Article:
We finally headed south again towards the Rio Grande, where the Big Bend National Park awaited us, where we wanted to realize many ideas. Unfortunately it remained with the will; due to the budget dispute in Washington the park rangers are on unpaid forced vacation and thus the national park was virtually closed for visitors. At our own risk we were allowed to drive on all publicly accessible roads, but an overnight stay in the backcountry was forbidden and made our intention impossible right at the beginning.
We would have liked to spend a night at the “Old Ore Road” as well as along the Riverroad at the Rio Grande in a totally secluded area. Also many warm springs would invite for a longer stay. So it remained only with driving on the mentioned ways and an overnight stay on a private Campground, crammed between megacampers, for which we paid an extremely high price.
What we missed we caught up in the adjacent “Big Bend Ranch State-Park”, where 54 million years ago a volcano formed a unique area. At the beginning of the American settlement this area was also managed by settlers. However, the barren landscape drove them to ruin, and so the state finally came to this park, which is in no way inferior to the eastern national park and is wonderful in its own way.
The days as also the nights were almost ghostly quiet; nowhere a noise source and even the sky was for 4 days “free of airplanes”, what is almost no longer imaginable for us Europeans. Every night we were thrilled anew with a starry sky that wanted to outdo the previous one once again. Between the individual camps there were again and again great offroad routes, which wake up the boy in every man and I could, in contrast to Chantal, almost not get enough of it.
Sometime we stood in Presidio, a border town in the middle of the desert. The whole place is again a mixture of Northern European and Spanish buildings and left us with a rather poor impression. The barren land around this small town probably doesn’t throw off any more.
We courageously followed the road that directly follows the Rio Grande northwest into an even more deserted area. The ranch areas became bigger and bigger and only a very extensive economy made the cattle husbandry possible. The falling prices in the agricultural sector are extremely damaging to the ranchers here and many are forced to look for more opportunities to earn a living or to give up immediately. Finding other work in this remote area is probably extremely difficult and the few tourist opportunities offer little chance of additional income.
Our road ended in Ruidosa and so we crossed the Chinati Mountains via a ranch area that is believed to have six-digit hectares. We were very surprised by the mountain landscape: Wild and secluded we climbed through rugged valleys and after a few hours reached the wide plain around Marfa. The endless meadows glowed in a brown-yellow and, in contrast to the ranch land lying southwest, there was a lot of grazing.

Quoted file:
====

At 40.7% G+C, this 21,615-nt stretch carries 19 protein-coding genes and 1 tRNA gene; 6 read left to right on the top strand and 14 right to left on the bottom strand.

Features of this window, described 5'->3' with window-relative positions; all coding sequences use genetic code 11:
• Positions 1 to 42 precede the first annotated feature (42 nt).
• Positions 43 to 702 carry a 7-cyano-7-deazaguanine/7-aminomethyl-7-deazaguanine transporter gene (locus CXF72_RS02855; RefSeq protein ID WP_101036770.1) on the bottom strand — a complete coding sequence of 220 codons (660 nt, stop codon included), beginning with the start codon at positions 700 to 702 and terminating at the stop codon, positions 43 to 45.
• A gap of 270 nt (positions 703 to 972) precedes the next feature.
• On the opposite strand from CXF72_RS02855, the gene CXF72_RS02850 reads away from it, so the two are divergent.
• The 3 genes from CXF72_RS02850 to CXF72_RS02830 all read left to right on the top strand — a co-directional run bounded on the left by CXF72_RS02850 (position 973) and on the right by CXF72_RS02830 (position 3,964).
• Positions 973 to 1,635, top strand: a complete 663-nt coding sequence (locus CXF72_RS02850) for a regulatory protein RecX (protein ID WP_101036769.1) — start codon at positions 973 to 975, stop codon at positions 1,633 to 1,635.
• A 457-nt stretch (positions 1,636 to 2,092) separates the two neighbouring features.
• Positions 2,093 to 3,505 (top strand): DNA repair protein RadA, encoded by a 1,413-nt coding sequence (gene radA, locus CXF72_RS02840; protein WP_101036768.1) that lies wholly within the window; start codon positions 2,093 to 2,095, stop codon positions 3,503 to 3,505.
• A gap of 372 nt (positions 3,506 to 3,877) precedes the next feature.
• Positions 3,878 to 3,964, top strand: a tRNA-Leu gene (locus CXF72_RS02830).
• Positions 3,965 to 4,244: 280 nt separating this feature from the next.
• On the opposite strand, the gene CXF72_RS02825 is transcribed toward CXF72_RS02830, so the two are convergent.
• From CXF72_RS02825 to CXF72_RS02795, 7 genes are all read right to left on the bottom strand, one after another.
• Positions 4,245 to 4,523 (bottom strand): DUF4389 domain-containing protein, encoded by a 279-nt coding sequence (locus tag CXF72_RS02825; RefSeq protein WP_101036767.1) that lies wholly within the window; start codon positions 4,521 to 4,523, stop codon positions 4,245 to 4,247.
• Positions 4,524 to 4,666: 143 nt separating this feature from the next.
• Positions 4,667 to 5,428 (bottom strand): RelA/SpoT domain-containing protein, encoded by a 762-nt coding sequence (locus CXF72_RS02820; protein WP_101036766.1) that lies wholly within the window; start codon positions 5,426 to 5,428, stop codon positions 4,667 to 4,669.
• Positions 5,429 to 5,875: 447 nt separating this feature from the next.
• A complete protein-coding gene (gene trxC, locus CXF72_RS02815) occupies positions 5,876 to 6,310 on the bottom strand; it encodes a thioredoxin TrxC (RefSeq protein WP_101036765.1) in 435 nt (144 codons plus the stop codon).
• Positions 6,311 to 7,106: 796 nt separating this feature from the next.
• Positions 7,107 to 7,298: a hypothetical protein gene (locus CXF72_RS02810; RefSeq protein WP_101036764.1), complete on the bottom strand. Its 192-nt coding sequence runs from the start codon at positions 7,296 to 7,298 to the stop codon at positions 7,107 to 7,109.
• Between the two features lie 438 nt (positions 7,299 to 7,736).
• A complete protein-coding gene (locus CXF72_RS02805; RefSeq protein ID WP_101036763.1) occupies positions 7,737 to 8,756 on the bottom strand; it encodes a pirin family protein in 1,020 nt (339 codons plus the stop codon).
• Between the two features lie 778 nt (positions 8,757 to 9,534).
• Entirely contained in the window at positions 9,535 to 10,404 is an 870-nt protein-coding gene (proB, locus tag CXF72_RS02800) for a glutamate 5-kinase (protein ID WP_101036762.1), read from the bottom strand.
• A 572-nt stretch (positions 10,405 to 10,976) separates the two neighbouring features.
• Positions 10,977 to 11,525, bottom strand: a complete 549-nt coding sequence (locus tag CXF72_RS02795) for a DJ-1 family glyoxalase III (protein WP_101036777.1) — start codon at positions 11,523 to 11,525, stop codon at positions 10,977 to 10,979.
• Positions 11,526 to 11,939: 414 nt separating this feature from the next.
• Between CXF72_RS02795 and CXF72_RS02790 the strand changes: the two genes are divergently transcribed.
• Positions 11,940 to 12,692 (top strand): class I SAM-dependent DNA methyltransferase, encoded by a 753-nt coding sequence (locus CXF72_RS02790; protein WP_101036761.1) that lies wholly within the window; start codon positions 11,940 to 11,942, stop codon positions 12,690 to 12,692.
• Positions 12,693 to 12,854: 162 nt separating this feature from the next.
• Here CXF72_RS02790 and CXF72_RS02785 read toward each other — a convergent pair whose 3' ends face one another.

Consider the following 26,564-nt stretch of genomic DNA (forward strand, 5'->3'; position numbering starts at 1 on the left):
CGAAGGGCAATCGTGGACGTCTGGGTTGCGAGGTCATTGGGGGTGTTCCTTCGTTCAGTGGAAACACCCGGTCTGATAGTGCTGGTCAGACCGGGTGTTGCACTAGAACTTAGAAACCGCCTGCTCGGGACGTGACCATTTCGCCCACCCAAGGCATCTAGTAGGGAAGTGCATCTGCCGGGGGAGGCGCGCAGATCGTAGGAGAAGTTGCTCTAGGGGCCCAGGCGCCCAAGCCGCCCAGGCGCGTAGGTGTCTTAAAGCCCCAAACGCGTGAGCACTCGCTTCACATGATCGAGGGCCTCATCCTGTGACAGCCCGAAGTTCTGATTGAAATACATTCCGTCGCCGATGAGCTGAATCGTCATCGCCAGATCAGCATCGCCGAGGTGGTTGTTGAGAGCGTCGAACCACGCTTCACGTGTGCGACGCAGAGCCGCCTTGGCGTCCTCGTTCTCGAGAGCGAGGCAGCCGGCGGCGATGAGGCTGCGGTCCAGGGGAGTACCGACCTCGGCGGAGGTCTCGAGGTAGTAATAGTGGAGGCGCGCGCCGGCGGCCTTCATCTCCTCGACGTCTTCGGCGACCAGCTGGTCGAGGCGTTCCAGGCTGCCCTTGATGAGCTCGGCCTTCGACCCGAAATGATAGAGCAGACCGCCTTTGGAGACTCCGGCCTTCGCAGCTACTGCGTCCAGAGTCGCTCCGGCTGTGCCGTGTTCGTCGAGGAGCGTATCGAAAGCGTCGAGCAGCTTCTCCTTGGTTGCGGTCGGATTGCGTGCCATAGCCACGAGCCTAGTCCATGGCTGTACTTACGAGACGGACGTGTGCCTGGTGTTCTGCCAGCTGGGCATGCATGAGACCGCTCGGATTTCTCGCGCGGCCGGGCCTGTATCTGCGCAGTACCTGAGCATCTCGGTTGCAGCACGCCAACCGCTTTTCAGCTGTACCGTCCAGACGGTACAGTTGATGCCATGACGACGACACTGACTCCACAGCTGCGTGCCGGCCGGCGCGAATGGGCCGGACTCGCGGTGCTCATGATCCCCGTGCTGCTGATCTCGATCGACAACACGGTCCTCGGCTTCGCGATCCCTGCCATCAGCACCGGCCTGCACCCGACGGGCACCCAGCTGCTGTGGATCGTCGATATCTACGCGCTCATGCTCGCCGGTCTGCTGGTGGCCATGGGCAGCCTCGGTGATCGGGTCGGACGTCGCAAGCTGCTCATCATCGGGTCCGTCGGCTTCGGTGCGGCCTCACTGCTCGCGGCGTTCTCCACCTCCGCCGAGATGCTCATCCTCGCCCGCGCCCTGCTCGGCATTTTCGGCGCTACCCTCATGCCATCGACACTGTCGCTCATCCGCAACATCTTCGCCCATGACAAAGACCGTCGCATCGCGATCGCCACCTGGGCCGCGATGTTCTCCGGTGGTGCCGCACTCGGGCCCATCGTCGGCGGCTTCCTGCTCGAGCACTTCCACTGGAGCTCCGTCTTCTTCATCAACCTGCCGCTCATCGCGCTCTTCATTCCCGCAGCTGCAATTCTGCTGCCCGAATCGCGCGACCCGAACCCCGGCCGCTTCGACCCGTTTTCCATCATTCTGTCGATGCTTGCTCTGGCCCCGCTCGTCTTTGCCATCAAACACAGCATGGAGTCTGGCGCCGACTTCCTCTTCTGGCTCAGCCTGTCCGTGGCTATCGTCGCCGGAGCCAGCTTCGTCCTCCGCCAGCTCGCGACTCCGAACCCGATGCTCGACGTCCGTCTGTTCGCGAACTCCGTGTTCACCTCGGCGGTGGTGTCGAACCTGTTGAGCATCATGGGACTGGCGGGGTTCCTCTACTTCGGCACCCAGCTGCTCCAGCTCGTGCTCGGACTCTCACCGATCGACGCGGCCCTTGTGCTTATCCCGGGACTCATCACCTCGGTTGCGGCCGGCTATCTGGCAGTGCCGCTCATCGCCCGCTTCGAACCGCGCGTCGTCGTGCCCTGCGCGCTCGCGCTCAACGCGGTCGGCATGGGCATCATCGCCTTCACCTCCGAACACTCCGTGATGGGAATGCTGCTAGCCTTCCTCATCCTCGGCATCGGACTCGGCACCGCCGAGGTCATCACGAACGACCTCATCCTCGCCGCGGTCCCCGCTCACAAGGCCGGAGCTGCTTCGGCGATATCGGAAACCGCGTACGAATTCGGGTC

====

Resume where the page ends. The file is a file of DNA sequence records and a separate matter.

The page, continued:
To avoid the highways, we went further north, where the Davis Mountains and an important observatory should improve our knowledge about the stars. Unfortunately a closed cloud cover was predicted for the next nights; thus our stay was limited to the exhibition and the souvenir shop.
Further north again, after the Baylor and Delaware Mountains, the Guadalupe and Carlsbad Caverns National Parks are located in the middle of the northern foothills of the Chihuahua Desert, where, after the pausing budget dispute, we were again able to undertake other activities than reading the prohibition boards. A longer hike, but also the visit of the cave system of the Carlsbad Caverns inspired us very much.
To get back to the Rio Grande, we drove our jeep through the northern foothills of the previously visited national parks and the Sacramento Mountains, where again endless expanses waited for us. During a whole day we saw, beside many cows and a few horses, only a handful of people, who were mostly only tourists and moved on the edge of our way.
To our surprise it was the Hueco Tanks State-Park, a few kilometers before El Paso, over with calm: Because of an upcoming bouldering competition the park was overcrowded and we had to queue in the back of the queue. I would have liked to have visited this climbing area and maybe made some climbing moves, but we didn’t want to wait in a queue of cars any more than to be roasted by the sun.
So we stood soon in the middle of the traffic bustle of El Paso and marveled at the Mexican city Ciudaz Juárez. The glances were very sober: a huge jumble of houses, or is it more of a chaos in the local buildings – we don’t know. We followed the dry Rio Grande for a few kilometres along the border road, where a big fence again affected the view to the neighbouring country.
And, shortly after, we could cross the Rio Grande for the first time and stood in New Mexico (USA). We are curious to see what this state has to offer us and we are already looking forward to driving through the farm and ranch country. In contrast to Texas not everything should be fenced in here and allow adventures off the highways.
>Translated with www.DeepL.com/Translator